Virus Detection From Invasive Weeds and Crop Plants

Leaf samples on which aphids had been found and counted were used for viral analyses from both weeds and crop plants (alfalfa, maize, and potato) and both management systems, with small RNA analyses performed in 2017. RNA was extracted using a phenol-chloroform method (White and Kaper, 1989). Briefly, frozen plant material was homogenized in an ice-cold mortar, suspended in 650 μl of extraction buffer (100 mM glycine, pH 9.0, 100 mM NaCl, 10 mM EDTA, 2% SDS and 1% sodium lauroylsarcosine) and mixed with an equal volume of water saturated phenol, and centrifuged for 5 min. The aqueous phase was treated with equal volumes of phenol, chloroform, and isoamyl-alcohol (25:24:1), and after subsequent treatment with chloroform: isoamyl-alcohol (24:1), was precipitated with 99.8% ethanol and then re-suspended in sterile water.

For small RNA HTS, small RNA was isolated from polyacrylamide gels involving RNA pools which were prepared by mixing equal amounts of RNA originating from different individuals, collection times (in the case of weeds) and from different species in the case of crops (Supplementary Table S2). This pooling strategy allowed detection of any virus present in any of the sampled individual plants at any time during the survey. As the crops investigated belonged to different families, and as such hosted very different viruses, we investigated their viral patterning as a collective pool. In contrast, the invasive weeds were all members of the Asteraceae; hence virus diagnostics were here performed separately for each species concerned.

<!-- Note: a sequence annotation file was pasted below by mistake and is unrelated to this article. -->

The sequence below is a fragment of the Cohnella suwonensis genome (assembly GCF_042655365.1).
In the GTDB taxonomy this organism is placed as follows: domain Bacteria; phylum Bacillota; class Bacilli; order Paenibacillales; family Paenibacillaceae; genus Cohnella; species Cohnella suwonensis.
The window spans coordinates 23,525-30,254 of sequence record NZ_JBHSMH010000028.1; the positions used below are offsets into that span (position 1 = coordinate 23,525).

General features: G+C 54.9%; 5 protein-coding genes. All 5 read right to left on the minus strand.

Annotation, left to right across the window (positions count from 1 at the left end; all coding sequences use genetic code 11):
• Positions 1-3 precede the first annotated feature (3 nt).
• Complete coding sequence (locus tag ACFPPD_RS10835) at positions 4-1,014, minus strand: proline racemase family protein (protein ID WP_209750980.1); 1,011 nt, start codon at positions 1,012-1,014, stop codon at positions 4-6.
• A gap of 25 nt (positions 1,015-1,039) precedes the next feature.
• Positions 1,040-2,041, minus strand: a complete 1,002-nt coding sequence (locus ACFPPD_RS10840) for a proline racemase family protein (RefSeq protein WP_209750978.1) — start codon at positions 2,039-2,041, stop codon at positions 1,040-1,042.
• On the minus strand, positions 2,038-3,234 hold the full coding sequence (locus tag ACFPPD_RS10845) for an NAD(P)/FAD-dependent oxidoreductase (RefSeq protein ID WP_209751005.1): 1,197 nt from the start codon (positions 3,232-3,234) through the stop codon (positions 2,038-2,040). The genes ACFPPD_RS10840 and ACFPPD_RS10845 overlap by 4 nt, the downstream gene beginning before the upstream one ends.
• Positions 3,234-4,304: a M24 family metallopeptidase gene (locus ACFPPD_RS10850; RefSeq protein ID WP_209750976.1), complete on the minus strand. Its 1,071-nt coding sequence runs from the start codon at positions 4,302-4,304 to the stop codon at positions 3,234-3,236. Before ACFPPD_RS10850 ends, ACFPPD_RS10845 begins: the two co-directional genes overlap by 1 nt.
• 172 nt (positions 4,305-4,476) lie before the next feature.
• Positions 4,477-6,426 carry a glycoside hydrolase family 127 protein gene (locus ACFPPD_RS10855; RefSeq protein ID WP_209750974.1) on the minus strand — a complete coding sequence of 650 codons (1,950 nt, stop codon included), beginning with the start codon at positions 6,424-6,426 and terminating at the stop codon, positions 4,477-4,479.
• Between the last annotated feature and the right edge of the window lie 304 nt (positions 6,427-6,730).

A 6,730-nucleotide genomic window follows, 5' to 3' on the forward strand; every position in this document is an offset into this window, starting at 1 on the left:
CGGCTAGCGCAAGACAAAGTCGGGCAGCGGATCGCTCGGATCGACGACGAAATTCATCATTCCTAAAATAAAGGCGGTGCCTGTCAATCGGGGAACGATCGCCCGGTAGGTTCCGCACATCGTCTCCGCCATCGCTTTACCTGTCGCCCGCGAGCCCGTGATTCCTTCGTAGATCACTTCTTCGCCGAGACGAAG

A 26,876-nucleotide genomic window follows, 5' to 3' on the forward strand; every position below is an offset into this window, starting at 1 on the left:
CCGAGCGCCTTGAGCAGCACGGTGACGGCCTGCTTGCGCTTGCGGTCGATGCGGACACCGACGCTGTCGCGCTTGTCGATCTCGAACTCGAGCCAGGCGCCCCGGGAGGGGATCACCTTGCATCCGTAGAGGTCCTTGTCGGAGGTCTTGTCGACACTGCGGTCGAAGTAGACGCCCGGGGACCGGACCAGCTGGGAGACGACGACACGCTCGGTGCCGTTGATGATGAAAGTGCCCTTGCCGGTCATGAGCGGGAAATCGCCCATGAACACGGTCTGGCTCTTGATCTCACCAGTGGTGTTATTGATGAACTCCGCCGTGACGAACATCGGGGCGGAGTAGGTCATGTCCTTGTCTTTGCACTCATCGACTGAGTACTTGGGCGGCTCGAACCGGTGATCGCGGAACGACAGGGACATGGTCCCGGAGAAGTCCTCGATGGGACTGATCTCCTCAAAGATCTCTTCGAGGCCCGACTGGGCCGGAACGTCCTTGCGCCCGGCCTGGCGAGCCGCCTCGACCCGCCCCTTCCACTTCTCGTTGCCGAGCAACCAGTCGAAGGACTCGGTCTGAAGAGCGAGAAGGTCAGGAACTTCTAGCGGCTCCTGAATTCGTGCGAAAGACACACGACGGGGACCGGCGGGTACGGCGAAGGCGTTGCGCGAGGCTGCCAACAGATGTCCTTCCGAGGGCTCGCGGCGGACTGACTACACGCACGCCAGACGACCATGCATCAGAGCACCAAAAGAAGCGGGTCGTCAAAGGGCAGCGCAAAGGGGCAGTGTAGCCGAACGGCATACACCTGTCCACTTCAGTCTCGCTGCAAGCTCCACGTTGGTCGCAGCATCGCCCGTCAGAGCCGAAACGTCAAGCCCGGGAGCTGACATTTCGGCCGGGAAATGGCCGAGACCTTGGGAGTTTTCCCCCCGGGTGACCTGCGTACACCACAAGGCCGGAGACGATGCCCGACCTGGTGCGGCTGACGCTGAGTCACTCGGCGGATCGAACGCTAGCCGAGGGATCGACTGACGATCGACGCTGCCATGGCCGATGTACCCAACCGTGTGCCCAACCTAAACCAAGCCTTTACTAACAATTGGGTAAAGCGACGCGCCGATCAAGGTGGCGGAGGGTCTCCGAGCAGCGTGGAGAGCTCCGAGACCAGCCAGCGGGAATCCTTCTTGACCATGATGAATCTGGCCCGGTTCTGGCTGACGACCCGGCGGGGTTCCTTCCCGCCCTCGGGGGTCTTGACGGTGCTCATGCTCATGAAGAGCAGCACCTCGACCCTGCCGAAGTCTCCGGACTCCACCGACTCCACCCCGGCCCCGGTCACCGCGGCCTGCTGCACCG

These pools were used for small RNA library preparation (six libraries in total) using Truseq Small RNA Library Preparation Kit (Illumina, United States) and our modified protocol (Czotter et al., 2018). Samples were sequenced using HiScan2000 by UD Genomed (Debrecen, Hungary) 50 bp, single end. Fastq files of the sequenced libraries were deposited to the GEO and can be accessed through series accession number GSE132755.

Virus Diagnostics by RT-PCR and Northern Blot

Pooled RNA extracts or RNA extracts prepared from the individual crops were used as templates for cDNA synthesis by a RevertAid First Strand cDNA Synthesis Kit (Thermo Fisher Scientific, United States) with random primers according to the manufacturer’s instructions. The generated cDNA was then used for PCRs (primers amplifying viral parts are provided in Supplementary Table S6) performed with Phire Hot Start II DNA Polymerase (Thermo Fisher Scientific). Results were analysed using 1.2% agarose gel-electrophoresis, and PCR products were subsequently Sanger sequenced to prove them to be virus specific.

For Northern blot analysis, 4 μg of total RNA (the same pooled samples used for small RNA library preparation) were separated on a formaldehyde-containing 1.2% agarose gel and blotted to a Hybond-N membrane. Radioactively labelled random DNA probes were generated from cloned, purified PVX PCR product with a Decalabel DNA Labeling Kit (Thermo Scientific). Northern blots were hybridized with this probe in Church buffer (1% BSA (bovine serum albumin), 1 mM EDTA, 0.25 M Na2HPO4, 7% SDS, pH 7.2) at 65°C, washed according to the manufacturer’s instructions and exposed to X-ray film.

Data Analysis